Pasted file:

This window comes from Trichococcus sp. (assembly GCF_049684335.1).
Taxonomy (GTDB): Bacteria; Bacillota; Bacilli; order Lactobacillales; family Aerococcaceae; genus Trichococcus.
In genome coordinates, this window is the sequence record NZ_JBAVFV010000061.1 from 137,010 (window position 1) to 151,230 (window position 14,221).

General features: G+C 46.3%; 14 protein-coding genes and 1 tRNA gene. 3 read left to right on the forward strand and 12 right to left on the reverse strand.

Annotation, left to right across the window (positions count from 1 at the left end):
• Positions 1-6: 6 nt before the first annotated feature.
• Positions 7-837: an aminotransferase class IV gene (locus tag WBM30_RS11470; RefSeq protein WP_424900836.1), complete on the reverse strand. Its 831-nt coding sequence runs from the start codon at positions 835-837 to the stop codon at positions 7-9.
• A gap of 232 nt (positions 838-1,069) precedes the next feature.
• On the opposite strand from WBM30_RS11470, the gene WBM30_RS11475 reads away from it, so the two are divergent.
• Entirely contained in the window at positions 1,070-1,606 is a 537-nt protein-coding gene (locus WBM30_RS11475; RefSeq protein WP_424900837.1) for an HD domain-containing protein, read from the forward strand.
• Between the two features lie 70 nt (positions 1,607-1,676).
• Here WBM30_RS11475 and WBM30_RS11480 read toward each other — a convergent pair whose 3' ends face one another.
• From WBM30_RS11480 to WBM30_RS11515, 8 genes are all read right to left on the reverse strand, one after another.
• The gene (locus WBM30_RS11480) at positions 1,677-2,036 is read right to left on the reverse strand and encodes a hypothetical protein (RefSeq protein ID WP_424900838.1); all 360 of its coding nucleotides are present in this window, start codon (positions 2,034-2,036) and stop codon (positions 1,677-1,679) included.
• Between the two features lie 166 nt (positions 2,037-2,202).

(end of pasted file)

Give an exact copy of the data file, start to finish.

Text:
This window comes from Trichococcus sp. (assembly GCF_049684335.1).
Taxonomy (GTDB): Bacteria; Bacillota; Bacilli; order Lactobacillales; family Aerococcaceae; genus Trichococcus.
In genome coordinates, this window is the sequence record NZ_JBAVFV010000061.1 from 137,010 (window position 1) to 151,230 (window position 14,221).

General features: G+C 46.3%; 14 protein-coding genes and 1 tRNA gene. 3 read left to right on the forward strand and 12 right to left on the reverse strand.

Annotation, left to right across the window (positions count from 1 at the left end):
• Positions 1-6: 6 nt before the first annotated feature.
• Positions 7-837: an aminotransferase class IV gene (locus tag WBM30_RS11470; RefSeq protein WP_424900836.1), complete on the reverse strand. Its 831-nt coding sequence runs from the start codon at positions 835-837 to the stop codon at positions 7-9.
• A gap of 232 nt (positions 838-1,069) precedes the next feature.
• On the opposite strand from WBM30_RS11470, the gene WBM30_RS11475 reads away from it, so the two are divergent.
• Entirely contained in the window at positions 1,070-1,606 is a 537-nt protein-coding gene (locus WBM30_RS11475; RefSeq protein WP_424900837.1) for an HD domain-containing protein, read from the forward strand.
• Between the two features lie 70 nt (positions 1,607-1,676).
• Here WBM30_RS11475 and WBM30_RS11480 read toward each other — a convergent pair whose 3' ends face one another.
• From WBM30_RS11480 to WBM30_RS11515, 8 genes are all read right to left on the reverse strand, one after another.
• The gene (locus WBM30_RS11480) at positions 1,677-2,036 is read right to left on the reverse strand and encodes a hypothetical protein (RefSeq protein ID WP_424900838.1); all 360 of its coding nucleotides are present in this window, start codon (positions 2,034-2,036) and stop codon (positions 1,677-1,679) included.
• Between the two features lie 166 nt (positions 2,037-2,202).